If you lose teeth and do not receive treatment for a long time, this can cause issues with both the amount of bone and with spacing. When you have your natural teeth, actions like chewing stimulate the jaw, and this helps to keep the bone healthy. When you lose a natural tooth and there is nothing to replace the root in the jaw, the stimulus is lost, and the bone can shrink with time.

Additionally, the adjacent teeth can begin to shift into the space. As this occurs, the space becomes narrower than it was when the person still had their natural teeth. If the space has gotten smaller, this can cause issues when planning for the replacement teeth that are to fill the space.

A Case to Illustrate Issues With Spacing

To wrap this post up, we would like to discuss the case of a patient who came to our clinic to replace teeth that were missing on the upper left side. The patient had been missing two premolar teeth for about eight years, and had not received any treatment to this point.

Two missing premolar teeth on upper left side

In this case, it was noted that the two premolar teeth had been missing for several years and the first molar tooth had in fact drifted towards the space. The patient was informed of this, and it was explained that it was not possible to fill the space with replacements that were exactly like the natural missing teeth that used to be in the space.

The space was large enough to fit two premolars, but they would have to be smaller than the original teeth that had been lost eight years prior. We explained that in order to provide replacement teeth that are an exact match to the original missing teeth, the patient would need to undergo orthodontic treatment to move the neighboring molar back to the position it was at the time when the patient lost the missing teeth.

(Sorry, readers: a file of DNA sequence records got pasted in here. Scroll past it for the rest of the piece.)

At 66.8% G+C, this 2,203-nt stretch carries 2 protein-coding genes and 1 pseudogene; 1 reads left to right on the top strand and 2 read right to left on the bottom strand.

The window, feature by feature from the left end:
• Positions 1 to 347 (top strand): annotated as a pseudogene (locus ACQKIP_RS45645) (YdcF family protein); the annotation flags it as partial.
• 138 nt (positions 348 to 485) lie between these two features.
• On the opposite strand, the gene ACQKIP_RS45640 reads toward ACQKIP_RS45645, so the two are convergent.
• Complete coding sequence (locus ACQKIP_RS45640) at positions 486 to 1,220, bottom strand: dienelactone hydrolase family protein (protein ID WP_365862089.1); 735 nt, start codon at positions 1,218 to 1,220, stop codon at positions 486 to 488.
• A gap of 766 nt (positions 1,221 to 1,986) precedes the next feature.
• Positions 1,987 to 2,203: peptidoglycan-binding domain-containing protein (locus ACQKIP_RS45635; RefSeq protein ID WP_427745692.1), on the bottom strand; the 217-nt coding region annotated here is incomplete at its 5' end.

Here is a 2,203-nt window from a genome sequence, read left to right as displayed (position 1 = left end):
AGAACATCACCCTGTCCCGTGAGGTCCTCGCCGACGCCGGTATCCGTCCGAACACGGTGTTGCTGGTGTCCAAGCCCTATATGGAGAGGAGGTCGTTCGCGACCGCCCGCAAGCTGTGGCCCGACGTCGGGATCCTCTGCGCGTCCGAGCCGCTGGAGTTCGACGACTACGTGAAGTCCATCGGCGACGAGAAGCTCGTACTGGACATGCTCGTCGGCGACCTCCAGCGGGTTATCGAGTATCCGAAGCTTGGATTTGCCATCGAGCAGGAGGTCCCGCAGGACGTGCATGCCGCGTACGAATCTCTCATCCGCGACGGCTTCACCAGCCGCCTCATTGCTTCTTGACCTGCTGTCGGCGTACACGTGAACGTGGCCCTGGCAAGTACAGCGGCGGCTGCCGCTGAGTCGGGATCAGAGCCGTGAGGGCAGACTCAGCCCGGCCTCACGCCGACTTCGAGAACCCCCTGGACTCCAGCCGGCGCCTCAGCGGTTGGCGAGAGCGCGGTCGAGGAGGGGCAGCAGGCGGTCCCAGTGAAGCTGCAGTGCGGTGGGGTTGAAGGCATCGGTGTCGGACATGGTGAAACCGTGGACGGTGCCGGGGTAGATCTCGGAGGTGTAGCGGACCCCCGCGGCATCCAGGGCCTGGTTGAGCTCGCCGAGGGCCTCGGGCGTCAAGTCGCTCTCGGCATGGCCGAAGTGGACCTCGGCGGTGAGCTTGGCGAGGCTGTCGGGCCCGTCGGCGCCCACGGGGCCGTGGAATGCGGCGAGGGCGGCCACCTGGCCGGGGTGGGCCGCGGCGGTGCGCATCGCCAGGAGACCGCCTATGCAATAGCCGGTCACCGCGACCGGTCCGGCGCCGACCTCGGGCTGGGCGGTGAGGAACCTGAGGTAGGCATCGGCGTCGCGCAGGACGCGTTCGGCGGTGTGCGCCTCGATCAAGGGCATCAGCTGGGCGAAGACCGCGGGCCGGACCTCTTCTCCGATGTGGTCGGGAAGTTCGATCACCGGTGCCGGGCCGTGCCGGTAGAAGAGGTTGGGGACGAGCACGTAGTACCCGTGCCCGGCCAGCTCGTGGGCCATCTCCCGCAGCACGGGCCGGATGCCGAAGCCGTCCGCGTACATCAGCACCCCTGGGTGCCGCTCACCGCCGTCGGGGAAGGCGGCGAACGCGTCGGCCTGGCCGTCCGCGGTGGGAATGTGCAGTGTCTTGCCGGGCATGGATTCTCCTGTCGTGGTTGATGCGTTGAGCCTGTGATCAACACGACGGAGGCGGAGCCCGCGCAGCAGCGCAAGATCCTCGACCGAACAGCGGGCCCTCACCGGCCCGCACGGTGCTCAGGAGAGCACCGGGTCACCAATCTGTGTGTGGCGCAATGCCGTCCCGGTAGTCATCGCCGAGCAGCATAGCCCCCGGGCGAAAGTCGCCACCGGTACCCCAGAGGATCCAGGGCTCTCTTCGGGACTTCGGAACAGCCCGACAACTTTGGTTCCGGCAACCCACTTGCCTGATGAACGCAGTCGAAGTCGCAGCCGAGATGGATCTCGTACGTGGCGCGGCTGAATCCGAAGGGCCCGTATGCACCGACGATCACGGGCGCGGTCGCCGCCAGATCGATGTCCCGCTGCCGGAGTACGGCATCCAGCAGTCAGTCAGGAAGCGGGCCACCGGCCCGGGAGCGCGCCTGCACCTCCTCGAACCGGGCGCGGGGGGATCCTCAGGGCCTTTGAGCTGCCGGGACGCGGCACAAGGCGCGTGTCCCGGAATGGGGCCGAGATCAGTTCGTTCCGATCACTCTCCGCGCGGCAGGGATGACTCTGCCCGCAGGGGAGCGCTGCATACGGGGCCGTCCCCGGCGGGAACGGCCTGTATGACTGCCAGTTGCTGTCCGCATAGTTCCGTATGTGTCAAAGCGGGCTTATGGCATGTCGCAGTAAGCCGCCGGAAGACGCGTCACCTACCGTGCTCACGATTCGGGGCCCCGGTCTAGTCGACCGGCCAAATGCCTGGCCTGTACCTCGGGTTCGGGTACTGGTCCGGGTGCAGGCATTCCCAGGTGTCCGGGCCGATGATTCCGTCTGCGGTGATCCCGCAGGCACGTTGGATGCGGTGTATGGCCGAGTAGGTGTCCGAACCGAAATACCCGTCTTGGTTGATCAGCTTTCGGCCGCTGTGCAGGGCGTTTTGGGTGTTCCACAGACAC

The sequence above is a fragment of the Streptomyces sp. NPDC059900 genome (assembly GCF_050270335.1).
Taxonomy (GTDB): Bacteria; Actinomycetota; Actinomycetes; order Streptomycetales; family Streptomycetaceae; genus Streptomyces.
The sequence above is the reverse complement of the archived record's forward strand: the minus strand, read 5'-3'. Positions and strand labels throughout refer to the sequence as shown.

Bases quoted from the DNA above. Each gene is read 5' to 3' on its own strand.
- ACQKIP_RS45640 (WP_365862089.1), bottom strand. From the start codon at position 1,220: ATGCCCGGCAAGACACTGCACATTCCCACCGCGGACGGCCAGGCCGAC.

It was decided in the end that we would make some trials with the study models for the patient to see what the replacement teeth would look like. If the new premolar teeth were going to be acceptable, the patient would proceed with two dental implants and two crowns, even though the replacement teeth would be smaller than the original.

artificial teeth on plaster model showing size of new teeth

The second option was to consider orthodontic treatment to push the molar tooth backwards in order to provide space for the two original sized premolar teeth. While this option would provide a better aesthetic result, it would also take longer since orthodontic treatment usually takes about 18-24 months to complete. Furthermore, the patient must also bear in mind the added cost of orthodontic treatment in addition to the dental implant treatment.

The third option would be to consider just one implant with one crown (and no orthodontic treatment). This one crown would be the same size as the original premolar teeth that had been lost.

By replacing just one tooth, a small space would be left behind the premolar tooth. It could be argued that the single tooth implant would be more aesthetic as the tooth would be more proportional in size to the original teeth. The disadvantage of this option would be that a small space would be left behind the first premolar.

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I hope this blog has not been too confusing. Hopefully, the pictures in the article helped to clarify. If you require any further information about dental implant treatment planning please feel free to Contact Brighton Implant Clinic or call us on 0800 111 6623.